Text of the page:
It’s basically “Jeopardy!”, but with teams (basically) and it’s been (perhaps pathetically) one of my main sources of fun throughout college and high school. It’s also not a secret that I love the game– as you may know if you have seen the posters I have put up around campus or the number of times I have shared practice times to Facebook.

Quizbowl for has been a hugely positive force in my life. If you play quizbowl, no matter who you are, I believe that you too will increase your self-confidence, start learning for the sake of learning, and meet amazing teammates and competitors who will inspire you to grow. It can cause you to discover an academic passion you had never heard of before you started playing and connect you with classmates from vastly different backgrounds. And believe it or not, it’s fun when it doesn’t turn into a sexist nightmare.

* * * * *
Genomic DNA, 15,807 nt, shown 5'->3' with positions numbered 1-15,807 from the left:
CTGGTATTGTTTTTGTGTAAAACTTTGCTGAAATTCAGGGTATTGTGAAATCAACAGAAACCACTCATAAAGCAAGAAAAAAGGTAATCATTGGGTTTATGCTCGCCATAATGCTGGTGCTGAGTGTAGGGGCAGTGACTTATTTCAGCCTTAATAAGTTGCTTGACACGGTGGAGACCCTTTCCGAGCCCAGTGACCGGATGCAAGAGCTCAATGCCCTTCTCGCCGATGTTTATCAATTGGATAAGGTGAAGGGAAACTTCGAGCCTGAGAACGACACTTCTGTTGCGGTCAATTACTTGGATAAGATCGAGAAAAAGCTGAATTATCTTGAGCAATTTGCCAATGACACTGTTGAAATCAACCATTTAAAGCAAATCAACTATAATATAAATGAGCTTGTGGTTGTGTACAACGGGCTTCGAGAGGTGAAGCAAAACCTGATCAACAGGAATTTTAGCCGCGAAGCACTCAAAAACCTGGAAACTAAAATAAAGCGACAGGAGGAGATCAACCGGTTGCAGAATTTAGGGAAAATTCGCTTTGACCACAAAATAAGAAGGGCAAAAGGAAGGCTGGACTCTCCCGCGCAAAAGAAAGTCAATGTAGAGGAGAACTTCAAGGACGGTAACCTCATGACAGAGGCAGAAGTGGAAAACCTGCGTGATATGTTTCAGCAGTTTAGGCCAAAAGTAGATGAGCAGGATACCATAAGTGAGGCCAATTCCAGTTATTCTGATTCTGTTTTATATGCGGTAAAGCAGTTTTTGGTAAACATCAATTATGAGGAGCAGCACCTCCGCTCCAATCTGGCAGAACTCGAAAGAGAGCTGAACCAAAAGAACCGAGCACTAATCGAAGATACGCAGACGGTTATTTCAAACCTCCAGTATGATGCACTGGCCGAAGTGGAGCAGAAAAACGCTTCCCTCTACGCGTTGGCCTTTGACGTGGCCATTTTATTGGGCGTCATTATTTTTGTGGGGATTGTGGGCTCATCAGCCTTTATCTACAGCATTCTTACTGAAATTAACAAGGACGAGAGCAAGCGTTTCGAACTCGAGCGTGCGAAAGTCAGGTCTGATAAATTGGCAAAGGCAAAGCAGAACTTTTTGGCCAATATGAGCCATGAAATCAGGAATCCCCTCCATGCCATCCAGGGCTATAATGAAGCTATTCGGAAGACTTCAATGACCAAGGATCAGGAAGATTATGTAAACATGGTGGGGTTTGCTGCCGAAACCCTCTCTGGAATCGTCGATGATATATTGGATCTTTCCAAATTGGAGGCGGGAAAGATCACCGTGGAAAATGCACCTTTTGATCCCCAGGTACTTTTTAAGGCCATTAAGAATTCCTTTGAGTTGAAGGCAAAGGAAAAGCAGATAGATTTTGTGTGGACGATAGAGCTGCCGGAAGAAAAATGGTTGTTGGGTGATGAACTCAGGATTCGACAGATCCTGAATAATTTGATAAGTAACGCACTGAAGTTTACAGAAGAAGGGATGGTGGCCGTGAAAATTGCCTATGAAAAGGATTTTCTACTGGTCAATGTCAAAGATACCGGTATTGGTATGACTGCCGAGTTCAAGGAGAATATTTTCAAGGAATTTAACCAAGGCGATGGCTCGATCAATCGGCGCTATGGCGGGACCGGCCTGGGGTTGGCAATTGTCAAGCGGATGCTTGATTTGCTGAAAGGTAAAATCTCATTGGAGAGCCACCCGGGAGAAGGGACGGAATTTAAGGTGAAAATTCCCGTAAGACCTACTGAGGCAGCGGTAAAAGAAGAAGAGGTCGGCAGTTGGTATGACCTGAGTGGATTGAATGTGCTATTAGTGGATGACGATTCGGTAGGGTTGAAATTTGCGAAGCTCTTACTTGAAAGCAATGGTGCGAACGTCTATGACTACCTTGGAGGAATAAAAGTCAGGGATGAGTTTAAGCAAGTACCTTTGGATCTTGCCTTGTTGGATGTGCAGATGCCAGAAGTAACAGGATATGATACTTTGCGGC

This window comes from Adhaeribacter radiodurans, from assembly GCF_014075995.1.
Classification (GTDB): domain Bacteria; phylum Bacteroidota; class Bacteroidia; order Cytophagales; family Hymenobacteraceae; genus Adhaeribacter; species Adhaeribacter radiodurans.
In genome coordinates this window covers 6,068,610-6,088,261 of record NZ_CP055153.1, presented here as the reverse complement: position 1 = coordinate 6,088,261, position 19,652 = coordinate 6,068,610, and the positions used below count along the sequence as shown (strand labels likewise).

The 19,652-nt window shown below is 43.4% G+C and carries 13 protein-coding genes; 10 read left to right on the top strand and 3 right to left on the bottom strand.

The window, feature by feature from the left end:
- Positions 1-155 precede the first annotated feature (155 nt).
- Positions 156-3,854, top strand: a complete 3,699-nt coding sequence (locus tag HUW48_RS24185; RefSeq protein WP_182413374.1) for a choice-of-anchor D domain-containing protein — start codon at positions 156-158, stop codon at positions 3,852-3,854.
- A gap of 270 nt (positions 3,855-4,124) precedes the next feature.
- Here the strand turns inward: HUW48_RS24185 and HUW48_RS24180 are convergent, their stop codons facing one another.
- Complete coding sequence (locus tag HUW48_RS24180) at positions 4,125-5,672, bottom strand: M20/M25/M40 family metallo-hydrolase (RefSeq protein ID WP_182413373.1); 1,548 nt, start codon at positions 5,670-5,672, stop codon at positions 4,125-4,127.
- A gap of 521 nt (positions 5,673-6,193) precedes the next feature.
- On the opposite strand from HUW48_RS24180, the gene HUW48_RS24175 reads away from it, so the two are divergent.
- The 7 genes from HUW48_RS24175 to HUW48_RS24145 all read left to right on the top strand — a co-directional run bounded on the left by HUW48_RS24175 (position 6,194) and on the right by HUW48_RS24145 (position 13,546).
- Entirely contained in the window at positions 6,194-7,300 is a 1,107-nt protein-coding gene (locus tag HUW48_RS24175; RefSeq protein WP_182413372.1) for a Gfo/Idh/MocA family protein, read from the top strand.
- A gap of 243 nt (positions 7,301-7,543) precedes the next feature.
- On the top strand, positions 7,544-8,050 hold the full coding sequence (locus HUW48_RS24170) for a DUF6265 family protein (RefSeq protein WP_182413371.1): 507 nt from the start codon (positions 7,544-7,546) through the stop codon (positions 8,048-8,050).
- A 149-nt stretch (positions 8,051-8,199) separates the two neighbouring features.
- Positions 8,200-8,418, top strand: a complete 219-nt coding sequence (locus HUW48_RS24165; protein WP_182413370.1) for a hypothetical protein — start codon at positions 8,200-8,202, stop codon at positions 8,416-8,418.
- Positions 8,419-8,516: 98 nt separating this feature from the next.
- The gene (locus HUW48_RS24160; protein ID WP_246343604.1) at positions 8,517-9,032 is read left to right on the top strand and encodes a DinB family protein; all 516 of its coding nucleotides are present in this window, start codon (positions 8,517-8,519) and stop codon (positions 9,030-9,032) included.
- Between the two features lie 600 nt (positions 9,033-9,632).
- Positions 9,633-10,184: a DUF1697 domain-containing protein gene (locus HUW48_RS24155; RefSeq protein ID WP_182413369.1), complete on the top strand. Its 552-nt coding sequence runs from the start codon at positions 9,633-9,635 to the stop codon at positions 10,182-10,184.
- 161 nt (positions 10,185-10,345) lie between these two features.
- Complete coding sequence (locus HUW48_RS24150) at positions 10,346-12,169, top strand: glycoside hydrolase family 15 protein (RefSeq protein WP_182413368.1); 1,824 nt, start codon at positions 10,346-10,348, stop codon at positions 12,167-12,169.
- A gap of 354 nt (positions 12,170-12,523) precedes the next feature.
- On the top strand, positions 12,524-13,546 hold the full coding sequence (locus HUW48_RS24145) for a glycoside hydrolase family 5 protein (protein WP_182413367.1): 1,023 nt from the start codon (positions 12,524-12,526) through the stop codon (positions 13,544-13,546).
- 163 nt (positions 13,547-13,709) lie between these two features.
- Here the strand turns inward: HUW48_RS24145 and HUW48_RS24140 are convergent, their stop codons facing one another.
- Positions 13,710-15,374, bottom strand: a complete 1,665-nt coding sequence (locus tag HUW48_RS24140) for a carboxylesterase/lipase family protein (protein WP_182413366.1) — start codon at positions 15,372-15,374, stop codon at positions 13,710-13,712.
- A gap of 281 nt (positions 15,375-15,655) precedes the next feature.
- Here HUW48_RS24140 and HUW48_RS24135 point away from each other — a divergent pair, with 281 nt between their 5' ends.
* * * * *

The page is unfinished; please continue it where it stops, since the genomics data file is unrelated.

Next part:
Playing quizbowl, in all of its nerdy glory, is unabashedly academic. Even for a seven-year veteran like myself, there is still something terrifying and humbling about that moment after your signaling device goes off. A shrill, game show shriek, a bright light and the gaze of the game official hits you. The flow of impossibly long words that was the question stops and you begin to reason through what your response will be instantaneously faster than you thought you could think.

Crystallized into 2 seconds of response time is the desire to make clear the entire thought process behind your answer, and prove how much you’ve studied. At the same time, you’re hoping that you have actually managed to provide the right one. Terrifying, but thrilling.